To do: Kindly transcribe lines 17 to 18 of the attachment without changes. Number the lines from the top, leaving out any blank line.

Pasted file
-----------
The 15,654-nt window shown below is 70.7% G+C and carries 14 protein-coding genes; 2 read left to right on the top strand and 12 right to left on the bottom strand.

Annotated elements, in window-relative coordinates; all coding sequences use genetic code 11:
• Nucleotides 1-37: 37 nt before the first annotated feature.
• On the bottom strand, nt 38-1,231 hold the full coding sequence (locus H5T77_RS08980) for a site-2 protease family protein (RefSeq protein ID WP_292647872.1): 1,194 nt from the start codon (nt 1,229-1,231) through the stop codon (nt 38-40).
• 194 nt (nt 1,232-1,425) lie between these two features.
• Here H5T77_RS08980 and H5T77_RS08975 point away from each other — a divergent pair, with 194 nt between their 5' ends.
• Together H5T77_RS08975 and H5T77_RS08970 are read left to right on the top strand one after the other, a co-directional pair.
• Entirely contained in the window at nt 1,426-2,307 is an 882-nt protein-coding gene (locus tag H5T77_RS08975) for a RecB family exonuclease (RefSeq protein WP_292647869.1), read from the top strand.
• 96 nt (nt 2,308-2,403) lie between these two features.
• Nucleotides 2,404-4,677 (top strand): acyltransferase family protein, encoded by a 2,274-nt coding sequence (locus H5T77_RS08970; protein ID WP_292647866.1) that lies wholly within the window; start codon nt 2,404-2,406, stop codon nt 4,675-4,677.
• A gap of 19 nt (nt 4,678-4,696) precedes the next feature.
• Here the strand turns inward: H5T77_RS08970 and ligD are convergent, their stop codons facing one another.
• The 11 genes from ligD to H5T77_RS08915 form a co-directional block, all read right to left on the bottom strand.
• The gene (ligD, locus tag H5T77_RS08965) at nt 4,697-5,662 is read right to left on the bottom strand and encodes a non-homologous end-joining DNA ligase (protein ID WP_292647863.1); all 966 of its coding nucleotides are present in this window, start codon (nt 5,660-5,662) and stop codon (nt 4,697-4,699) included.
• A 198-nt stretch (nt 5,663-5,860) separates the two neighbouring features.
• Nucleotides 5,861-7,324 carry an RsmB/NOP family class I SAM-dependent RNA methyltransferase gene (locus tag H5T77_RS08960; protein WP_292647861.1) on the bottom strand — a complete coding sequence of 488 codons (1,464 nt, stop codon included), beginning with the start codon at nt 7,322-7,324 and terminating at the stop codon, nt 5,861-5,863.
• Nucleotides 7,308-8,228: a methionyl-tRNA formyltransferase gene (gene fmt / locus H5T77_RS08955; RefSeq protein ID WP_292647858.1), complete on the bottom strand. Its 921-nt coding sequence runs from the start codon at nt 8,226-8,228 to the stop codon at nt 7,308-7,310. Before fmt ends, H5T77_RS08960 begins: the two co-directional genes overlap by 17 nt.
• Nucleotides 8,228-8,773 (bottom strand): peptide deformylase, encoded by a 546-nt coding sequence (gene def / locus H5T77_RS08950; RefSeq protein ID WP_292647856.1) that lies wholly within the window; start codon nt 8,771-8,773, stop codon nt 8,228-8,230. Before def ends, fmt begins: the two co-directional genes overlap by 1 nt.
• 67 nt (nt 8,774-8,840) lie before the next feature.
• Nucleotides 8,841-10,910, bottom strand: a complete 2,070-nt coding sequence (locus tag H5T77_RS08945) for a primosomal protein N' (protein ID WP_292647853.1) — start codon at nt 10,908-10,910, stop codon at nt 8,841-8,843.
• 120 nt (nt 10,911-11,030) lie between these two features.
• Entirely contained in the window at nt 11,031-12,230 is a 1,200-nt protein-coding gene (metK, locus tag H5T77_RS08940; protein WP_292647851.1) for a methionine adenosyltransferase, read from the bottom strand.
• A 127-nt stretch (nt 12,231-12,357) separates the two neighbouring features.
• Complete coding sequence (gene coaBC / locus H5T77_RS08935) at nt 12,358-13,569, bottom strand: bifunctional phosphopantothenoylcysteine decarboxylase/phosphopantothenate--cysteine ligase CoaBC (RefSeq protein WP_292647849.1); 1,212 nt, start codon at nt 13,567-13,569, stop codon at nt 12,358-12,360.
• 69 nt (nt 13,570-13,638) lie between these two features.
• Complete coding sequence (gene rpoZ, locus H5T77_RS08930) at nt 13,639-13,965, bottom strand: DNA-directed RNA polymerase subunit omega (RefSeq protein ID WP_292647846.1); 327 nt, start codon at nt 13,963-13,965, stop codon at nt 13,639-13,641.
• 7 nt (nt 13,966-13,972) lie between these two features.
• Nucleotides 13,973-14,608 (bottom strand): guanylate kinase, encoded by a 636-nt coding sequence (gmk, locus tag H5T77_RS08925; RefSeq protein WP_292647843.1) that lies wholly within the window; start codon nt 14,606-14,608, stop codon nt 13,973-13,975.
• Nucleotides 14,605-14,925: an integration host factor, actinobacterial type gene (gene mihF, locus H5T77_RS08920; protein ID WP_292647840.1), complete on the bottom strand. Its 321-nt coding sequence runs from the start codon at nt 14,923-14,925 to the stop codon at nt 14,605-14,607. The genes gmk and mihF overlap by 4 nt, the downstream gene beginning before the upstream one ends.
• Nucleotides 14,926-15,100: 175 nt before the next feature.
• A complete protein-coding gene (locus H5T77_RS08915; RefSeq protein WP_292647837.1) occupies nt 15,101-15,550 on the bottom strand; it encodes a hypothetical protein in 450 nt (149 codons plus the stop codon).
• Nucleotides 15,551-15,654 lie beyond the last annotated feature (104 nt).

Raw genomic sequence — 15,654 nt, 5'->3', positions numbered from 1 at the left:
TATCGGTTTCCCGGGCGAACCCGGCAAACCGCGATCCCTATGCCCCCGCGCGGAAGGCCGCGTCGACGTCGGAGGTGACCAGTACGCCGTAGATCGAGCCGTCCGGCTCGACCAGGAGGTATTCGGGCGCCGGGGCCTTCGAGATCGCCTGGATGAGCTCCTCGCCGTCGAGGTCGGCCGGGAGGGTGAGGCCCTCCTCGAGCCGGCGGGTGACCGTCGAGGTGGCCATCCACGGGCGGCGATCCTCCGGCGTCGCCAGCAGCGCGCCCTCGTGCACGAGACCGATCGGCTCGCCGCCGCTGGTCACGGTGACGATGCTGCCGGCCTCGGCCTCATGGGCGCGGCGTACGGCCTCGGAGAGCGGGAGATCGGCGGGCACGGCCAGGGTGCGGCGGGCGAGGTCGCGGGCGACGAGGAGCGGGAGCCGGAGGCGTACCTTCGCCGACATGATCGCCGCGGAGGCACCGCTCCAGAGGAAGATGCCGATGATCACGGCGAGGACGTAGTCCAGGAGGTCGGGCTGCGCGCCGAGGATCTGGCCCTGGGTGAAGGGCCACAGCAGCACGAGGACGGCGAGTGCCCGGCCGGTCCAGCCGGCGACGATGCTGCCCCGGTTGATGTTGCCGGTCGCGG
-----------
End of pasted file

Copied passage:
• Nucleotides 7,308-8,228: a methionyl-tRNA formyltransferase gene (gene fmt / locus H5T77_RS08955; RefSeq protein ID WP_292647858.1), complete on the bottom strand. Its 921-nt coding sequence runs from the start codon at nt 8,226-8,228 to the stop codon at nt 7,308-7,310. Before fmt ends, H5T77_RS08960 begins: the two co-directional genes overlap by 17 nt.
• Nucleotides 8,228-8,773 (bottom strand): peptide deformylase, encoded by a 546-nt coding sequence (gene def / locus H5T77_RS08950; RefSeq protein ID WP_292647856.1) that lies wholly within the window; start codon nt 8,771-8,773, stop codon nt 8,228-8,230. Before def ends, fmt begins: the two co-directional genes overlap by 1 nt.